I would direct the reader's attention to section II, subsections IV and V. These address the mathematics of exponential growth of consumption of a finite resource. Obviously, here I'm thinking of growth in energy (specifically, fossil fuel) use versus the finite total of recoverable fossil fuel resources. Dr. Bartlett presents the concept of the "exponential expiration time," a mathematical expression relating the size of a resource, the consumption rate of the resource, and the rate of growth of consumption of the resource.

While none of the numerical quantities involved (population growth, economic growth, total recoverable resources) are known precisely and the growth rates are not constant, the conclusions will hold qualitatively as long as the rates are positive and the resource is finite. Let's calculate a model scenario that doesn't even require an estimate of what is referred to in the peak oil community as "ultimately recoverable resources" or "URR."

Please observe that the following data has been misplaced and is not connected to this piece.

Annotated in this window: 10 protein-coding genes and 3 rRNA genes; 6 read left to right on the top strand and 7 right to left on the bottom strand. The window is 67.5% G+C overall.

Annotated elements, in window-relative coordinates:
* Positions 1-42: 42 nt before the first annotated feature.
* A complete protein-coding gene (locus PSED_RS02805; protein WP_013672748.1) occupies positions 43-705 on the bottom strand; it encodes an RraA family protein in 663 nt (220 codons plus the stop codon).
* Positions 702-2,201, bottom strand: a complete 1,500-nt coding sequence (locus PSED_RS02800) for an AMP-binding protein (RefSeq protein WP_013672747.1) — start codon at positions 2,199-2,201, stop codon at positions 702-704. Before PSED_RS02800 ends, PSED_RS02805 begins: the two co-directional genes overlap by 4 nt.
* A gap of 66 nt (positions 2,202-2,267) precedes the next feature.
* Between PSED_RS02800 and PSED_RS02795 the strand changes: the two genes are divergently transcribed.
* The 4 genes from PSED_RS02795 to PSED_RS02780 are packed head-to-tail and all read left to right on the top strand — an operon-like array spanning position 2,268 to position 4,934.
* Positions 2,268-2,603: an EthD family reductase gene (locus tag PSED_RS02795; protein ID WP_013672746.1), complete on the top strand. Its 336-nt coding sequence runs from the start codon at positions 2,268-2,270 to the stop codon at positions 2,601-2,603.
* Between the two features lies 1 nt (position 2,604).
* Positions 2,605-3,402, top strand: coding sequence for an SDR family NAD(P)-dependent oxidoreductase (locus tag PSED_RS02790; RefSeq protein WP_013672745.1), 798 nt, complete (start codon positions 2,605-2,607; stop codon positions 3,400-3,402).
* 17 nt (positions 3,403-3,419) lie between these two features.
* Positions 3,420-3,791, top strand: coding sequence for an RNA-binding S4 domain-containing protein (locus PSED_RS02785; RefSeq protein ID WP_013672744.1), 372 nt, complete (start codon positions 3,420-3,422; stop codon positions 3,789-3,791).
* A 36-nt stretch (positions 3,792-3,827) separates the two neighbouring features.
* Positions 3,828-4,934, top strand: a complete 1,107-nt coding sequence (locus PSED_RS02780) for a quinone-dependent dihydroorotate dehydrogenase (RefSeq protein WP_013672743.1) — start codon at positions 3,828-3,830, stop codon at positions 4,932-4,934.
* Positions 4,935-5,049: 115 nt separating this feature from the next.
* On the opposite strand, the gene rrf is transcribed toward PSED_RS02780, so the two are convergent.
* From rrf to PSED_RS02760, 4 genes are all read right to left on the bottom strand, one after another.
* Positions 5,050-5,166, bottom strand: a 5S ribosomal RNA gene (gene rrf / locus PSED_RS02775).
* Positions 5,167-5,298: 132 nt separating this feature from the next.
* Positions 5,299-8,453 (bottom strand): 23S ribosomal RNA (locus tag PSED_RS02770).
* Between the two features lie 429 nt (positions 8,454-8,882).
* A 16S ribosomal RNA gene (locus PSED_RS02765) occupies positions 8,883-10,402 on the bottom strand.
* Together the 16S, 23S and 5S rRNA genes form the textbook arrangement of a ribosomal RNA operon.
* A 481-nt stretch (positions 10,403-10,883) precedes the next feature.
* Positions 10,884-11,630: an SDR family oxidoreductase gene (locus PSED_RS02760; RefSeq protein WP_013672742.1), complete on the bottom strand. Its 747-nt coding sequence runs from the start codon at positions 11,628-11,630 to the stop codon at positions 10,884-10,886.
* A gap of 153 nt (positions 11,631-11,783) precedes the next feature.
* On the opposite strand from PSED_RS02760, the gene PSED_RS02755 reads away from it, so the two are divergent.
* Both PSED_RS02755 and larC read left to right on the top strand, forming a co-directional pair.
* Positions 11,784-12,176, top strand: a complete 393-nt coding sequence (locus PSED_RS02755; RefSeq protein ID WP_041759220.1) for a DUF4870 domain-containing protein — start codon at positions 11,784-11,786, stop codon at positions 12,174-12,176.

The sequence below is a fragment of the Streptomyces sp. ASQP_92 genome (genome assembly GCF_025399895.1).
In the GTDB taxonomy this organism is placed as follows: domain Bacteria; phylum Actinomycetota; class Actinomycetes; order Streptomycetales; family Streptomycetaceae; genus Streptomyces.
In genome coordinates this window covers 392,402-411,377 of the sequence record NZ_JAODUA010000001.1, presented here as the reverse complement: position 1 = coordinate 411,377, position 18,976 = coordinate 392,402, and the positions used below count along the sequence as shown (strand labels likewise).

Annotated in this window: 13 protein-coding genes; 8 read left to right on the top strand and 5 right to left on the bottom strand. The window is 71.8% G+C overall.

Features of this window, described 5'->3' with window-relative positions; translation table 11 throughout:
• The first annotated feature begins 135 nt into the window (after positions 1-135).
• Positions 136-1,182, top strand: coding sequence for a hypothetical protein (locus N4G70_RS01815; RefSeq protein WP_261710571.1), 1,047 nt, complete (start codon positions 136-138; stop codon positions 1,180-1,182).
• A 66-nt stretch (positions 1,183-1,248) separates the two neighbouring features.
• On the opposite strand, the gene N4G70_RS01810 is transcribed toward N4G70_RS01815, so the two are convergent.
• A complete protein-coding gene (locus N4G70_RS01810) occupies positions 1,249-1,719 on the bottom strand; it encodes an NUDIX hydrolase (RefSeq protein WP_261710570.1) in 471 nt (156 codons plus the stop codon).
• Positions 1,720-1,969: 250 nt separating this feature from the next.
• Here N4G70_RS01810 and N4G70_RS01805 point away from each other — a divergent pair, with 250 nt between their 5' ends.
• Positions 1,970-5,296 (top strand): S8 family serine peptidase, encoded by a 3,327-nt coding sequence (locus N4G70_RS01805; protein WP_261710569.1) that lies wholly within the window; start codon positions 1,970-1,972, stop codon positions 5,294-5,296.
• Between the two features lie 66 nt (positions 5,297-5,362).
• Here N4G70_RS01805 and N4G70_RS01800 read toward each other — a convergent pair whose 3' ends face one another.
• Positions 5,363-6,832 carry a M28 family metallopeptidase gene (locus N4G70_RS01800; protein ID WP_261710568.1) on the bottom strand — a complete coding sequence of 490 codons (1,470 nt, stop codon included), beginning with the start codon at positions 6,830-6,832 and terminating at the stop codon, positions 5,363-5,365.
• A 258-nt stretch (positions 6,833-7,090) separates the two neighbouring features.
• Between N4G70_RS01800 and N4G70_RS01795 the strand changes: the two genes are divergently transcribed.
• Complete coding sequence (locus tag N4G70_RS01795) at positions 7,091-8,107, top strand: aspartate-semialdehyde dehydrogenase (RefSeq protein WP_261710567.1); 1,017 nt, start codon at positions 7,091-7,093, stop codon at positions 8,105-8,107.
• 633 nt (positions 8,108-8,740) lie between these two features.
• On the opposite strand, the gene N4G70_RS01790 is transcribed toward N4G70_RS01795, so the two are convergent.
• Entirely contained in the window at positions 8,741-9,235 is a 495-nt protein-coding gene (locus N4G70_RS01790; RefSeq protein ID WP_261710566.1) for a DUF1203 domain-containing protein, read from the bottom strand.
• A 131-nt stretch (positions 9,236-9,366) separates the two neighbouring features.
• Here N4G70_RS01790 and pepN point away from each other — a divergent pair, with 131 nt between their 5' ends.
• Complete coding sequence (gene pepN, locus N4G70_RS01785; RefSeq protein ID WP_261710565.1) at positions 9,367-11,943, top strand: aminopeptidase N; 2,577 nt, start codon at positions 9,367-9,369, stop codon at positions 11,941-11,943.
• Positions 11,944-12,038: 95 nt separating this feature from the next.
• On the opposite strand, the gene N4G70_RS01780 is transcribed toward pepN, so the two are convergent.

The idea is to determine the rate at which so-called "renewable energy" production must increase to make up for a shortfall in availability of energy derived from fossil fuels. I'll make some assumptions, based on the best information at my disposal, regarding rate of growth of demand for fossil fuels, rate of decline of fossil fuel production, and the current rate of fossil fuel consumption. I'll cite the sources of data and the pertinent dates. The reader should keep in mind that experts have done these calculations with better models and more accurate information (not to mention higher IQ's) than I have at my disposal, so my results are meant only to help grasp the magnitude of the dilemma we face.